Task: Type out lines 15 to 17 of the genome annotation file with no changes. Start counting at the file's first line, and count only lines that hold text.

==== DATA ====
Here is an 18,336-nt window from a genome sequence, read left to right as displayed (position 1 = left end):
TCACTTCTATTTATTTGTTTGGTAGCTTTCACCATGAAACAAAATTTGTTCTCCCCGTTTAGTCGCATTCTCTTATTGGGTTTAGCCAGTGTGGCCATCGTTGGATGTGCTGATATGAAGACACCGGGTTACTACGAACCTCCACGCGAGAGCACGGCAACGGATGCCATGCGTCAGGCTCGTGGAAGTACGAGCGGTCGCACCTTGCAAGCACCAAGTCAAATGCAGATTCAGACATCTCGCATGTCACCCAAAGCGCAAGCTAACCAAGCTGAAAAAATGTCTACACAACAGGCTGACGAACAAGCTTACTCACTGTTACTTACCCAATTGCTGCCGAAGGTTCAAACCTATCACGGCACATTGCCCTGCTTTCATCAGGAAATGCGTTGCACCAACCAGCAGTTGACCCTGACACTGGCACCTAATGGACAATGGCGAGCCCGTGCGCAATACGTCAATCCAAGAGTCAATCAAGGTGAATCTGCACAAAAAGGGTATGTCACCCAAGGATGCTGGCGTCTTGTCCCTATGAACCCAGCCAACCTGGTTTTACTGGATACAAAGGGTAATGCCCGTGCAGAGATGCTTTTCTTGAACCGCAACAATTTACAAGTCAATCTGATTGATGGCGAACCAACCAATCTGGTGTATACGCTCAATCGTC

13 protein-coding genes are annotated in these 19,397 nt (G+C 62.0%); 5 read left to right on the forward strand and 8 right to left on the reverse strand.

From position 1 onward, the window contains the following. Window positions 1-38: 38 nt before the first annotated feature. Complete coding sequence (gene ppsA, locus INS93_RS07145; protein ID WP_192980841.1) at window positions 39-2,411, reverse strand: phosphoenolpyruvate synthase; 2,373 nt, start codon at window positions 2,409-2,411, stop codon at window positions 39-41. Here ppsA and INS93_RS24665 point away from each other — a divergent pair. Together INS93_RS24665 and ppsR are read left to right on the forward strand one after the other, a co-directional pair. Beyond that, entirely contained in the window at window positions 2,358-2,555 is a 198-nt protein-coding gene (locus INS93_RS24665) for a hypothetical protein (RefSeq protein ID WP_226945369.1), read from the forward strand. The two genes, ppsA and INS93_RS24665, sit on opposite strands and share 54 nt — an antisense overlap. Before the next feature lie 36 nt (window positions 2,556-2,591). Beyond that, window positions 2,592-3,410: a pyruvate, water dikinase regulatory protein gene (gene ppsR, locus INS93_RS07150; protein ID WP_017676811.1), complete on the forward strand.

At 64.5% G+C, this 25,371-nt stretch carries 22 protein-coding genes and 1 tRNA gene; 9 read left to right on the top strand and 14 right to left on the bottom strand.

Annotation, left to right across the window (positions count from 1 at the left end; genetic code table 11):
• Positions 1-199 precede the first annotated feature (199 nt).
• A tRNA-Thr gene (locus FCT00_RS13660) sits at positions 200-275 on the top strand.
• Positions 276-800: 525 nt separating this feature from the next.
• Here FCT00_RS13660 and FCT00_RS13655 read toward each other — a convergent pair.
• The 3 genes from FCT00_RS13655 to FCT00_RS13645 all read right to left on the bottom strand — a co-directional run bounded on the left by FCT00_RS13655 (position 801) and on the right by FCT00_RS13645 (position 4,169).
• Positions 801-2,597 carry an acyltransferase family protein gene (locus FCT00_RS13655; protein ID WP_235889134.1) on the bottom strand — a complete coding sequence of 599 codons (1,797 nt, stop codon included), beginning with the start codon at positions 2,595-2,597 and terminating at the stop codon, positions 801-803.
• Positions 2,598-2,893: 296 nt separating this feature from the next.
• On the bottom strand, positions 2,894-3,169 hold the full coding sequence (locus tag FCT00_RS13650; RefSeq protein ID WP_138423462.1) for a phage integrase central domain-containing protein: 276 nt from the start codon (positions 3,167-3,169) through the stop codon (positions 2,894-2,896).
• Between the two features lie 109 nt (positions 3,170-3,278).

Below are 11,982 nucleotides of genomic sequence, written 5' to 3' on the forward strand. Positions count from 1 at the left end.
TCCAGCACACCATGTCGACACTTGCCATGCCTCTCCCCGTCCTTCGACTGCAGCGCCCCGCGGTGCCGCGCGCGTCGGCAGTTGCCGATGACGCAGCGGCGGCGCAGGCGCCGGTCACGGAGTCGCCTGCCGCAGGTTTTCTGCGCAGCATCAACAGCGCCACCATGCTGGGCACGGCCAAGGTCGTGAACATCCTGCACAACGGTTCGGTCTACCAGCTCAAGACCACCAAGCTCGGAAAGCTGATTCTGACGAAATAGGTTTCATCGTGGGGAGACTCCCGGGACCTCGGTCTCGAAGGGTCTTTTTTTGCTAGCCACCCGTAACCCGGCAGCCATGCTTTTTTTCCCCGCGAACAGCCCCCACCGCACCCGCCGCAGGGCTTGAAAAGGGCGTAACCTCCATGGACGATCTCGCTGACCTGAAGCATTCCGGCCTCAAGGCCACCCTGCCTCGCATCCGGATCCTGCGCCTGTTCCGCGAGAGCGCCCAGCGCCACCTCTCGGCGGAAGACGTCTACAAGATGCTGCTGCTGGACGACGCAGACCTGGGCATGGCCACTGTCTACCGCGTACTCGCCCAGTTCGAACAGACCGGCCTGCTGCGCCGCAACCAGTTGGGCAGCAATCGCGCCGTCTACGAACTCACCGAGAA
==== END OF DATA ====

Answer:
• Between the two features lie 109 nt (positions 3,170-3,278).

Below are 11,982 nucleotides of genomic sequence, written 5' to 3' on the forward strand. Positions count from 1 at the left end.
TCCAGCACACCATGTCGACACTTGCCATGCCTCTCCCCGTCCTTCGACTGCAGCGCCCCGCGGTGCCGCGCGCGTCGGCAGTTGCCGATGACGCAGCGGCGGCGCAGGCGCCGGTCACGGAGTCGCCTGCCGCAGGTTTTCTGCGCAGCATCAACAGCGCCACCATGCTGGGCACGGCCAAGGTCGTGAACATCCTGCACAACGGTTCGGTCTACCAGCTCAAGACCACCAAGCTCGGAAAGCTGATTCTGACGAAATAGGTTTCATCGTGGGGAGACTCCCGGGACCTCGGTCTCGAAGGGTCTTTTTTTGCTAGCCACCCGTAACCCGGCAGCCATGCTTTTTTTCCCCGCGAACAGCCCCCACCGCACCCGCCGCAGGGCTTGAAAAGGGCGTAACCTCCATGGACGATCTCGCTGACCTGAAGCATTCCGGCCTCAAGGCCACCCTGCCTCGCATCCGGATCCTGCGCCTGTTCCGCGAGAGCGCCCAGCGCCACCTCTCGGCGGAAGACGTCTACAAGATGCTGCTGCTGGACGACGCAGACCTGGGCATGGCCACTGTCTACCGCGTACTCGCCCAGTTCGAACAGACCGGCCTGCTGCGCCGCAACCAGTTGGGCAGCAATCGCGCCGTCTACGAACTCACCGAGAA